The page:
Thursday, December 12, 2013

Everything under the Sky (Todo bajo el cielo) by Matilde Asensi

Fast as the wind, slow as the forest, swift and devastating as fire, still as the mountain

Why I read this book?

This book was recommended to me by my aunt. She loved it so much that it inspired her to visit China.

What's the book about?

In the early 1920s Elvira receives a letter informing her that her husband has died in Shanghai. Accompanied by her niece, Fernanda, she travels to China only to discover that he didn't died out of sickness but most likely he was killed and left behind nothing but debt. At the same time she will find herself with her hands on a mysterious box that will take her on a journey across China trying to find a long lost hidden treasure and maybe, find her own peace of mind.

What about the characters?

Elvira is meant to be a strong willed character, particularly when you consider the time where the story is settled. However sometimes it will feel more like stubbornness than strong character. Granted, it would be easy to feel mad often surrounded by the condescendence that she sees towards women once in China, but sometimes her dismissive attitude towards Chinese medicine or culture in general was a bit much for me to swallow. It was gratifying to see her adopting some ideas towards the end, at least.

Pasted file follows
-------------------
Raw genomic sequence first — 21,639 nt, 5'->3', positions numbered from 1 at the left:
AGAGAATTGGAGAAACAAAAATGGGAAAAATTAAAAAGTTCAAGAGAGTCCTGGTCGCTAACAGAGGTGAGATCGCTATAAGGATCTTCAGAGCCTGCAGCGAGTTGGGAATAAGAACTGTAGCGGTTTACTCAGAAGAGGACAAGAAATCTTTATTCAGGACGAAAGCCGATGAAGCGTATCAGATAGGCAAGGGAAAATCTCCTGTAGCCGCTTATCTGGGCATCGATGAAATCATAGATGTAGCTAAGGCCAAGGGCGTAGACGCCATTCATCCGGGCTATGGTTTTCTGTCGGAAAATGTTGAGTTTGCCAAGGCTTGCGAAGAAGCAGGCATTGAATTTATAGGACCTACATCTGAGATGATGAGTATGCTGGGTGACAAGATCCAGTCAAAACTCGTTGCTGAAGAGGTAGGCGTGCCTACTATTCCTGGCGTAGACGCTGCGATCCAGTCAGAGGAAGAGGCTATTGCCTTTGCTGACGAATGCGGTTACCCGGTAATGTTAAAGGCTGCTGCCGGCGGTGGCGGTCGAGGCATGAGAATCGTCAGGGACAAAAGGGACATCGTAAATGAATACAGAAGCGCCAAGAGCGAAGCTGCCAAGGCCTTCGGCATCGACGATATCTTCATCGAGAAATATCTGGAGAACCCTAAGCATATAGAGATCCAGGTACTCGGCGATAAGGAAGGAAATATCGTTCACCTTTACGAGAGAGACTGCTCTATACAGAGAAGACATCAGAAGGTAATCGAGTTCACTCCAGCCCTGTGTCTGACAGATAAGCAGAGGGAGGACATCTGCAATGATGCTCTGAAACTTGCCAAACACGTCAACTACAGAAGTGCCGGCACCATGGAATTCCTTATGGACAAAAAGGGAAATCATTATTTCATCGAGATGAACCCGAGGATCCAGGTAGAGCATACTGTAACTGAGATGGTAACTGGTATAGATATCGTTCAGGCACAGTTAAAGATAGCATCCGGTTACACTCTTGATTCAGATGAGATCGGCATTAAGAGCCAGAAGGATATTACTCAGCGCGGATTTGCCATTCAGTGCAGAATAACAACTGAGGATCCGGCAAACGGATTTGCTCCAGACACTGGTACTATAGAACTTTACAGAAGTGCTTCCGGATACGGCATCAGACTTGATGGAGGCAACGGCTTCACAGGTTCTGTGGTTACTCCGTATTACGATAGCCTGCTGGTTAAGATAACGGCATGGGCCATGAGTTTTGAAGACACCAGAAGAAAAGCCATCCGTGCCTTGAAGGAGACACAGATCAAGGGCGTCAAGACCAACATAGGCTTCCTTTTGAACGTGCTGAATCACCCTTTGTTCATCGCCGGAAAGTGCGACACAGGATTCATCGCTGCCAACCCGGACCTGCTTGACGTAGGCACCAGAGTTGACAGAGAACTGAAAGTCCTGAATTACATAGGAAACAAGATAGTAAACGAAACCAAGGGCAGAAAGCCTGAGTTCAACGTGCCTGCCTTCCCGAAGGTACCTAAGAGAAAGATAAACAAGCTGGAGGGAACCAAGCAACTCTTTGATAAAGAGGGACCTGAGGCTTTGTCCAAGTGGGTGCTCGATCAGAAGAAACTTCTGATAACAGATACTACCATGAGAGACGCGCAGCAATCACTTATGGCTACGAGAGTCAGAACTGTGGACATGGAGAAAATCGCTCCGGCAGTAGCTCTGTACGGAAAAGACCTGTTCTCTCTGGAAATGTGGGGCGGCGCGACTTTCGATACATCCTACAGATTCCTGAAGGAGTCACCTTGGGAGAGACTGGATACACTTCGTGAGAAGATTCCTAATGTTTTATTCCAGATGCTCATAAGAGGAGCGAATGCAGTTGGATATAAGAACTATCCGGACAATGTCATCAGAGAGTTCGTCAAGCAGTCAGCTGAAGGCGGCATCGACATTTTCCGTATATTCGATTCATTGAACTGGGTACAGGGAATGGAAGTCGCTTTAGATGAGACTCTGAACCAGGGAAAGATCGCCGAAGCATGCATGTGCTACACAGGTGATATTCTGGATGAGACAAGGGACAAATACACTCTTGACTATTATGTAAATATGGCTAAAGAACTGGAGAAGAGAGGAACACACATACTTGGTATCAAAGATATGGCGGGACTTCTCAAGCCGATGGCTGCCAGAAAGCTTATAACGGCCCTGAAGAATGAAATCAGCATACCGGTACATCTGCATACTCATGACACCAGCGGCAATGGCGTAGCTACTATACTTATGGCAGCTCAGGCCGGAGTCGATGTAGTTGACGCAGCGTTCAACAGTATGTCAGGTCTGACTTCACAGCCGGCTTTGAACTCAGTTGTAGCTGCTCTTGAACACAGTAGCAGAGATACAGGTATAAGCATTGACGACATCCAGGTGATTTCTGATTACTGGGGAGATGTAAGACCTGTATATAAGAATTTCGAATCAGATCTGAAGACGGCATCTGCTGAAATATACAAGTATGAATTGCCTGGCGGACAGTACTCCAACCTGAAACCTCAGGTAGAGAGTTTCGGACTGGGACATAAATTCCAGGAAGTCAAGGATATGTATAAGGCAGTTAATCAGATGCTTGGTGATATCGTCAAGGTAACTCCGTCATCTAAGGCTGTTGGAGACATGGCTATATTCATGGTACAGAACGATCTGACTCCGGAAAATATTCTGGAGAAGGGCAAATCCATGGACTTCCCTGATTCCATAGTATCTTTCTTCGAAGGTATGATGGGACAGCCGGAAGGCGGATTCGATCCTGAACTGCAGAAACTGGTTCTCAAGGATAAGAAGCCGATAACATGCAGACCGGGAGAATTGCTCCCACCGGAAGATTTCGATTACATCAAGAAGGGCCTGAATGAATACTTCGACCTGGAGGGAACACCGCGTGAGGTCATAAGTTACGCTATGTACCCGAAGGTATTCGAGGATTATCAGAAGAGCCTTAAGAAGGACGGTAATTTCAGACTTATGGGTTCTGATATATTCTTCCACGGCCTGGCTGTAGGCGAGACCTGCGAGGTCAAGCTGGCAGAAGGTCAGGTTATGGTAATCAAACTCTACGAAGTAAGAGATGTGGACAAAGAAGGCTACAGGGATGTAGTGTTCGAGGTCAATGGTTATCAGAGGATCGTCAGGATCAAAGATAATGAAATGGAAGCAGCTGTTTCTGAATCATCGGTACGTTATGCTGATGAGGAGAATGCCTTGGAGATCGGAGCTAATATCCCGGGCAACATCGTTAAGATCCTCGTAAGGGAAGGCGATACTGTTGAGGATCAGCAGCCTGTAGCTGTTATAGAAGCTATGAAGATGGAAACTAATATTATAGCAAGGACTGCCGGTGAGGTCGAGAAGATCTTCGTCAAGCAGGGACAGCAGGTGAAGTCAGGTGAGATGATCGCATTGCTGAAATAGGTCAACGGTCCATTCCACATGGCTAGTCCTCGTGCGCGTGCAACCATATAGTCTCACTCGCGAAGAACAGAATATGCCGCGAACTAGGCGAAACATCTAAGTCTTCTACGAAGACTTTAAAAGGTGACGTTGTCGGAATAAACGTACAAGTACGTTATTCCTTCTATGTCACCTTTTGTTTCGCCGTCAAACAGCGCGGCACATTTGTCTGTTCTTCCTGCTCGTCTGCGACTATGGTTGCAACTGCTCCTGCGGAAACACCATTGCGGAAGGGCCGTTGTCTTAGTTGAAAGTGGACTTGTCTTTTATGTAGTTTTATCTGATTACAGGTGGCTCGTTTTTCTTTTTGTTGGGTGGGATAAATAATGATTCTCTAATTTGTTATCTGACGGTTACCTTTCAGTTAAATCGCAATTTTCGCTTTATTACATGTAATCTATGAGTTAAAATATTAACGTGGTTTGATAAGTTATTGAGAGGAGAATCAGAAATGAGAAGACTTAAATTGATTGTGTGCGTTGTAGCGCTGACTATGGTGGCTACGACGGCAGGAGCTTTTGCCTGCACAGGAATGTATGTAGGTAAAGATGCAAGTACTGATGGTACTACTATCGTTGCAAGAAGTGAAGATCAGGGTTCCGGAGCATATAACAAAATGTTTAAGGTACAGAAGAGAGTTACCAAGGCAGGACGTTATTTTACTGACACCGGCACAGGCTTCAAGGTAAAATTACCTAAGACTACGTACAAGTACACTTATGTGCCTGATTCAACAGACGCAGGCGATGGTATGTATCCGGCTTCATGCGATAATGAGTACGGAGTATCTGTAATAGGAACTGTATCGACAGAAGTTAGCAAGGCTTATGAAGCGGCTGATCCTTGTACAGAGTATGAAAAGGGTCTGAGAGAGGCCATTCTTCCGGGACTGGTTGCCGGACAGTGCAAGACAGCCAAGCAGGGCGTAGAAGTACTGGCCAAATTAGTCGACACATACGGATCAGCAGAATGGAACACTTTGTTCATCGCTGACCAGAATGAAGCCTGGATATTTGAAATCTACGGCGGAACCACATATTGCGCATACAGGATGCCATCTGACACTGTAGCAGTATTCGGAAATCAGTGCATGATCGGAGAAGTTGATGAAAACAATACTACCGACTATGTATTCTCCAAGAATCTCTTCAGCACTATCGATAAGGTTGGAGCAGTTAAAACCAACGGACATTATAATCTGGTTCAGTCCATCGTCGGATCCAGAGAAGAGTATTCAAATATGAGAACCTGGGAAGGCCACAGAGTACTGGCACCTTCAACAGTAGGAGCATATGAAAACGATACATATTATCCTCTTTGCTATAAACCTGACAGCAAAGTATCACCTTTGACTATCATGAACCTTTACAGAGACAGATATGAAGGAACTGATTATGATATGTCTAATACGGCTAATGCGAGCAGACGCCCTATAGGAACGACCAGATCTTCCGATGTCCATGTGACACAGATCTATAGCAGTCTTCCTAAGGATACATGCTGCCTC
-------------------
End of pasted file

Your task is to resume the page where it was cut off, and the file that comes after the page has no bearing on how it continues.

We got married out of interest [...] once our objectives fullfield, our marriage was a lovely story of friendship.

Fernanda was insufferable. Since she has had a shielded life this 16 year old thinks that she is better than anyone and will not let others forget it. Writing this lines I realize that the 3 main characters (Lao Jiang being the third one) are stubborn and consider they view of the world as the only right one...for most of the book. Is probably this dynamic, everyone pulling from each side that allows the author to give so much information about tradition and how it is looked upon by a foreign.

Final thoughts

For a book in which I didn't particularly like any of the characters I was surprised as to how much I liked the book as a whole. It is the story and the history that take the protagonist role in this novel. Asensi describes the surroundings in a beautiful way, yet is not overwhelming; it gives you a picture to set the story without taking importance from it. I found the dialogues a bit stiff, but I couldn't point out if it was because it was meant to be that way as people didn't like each other most of the time, or if I am out of practice reading in Spanish.

An excited mind by out of control emotions, in a tired body and with agitated senses is an invitation to misery and sickness.

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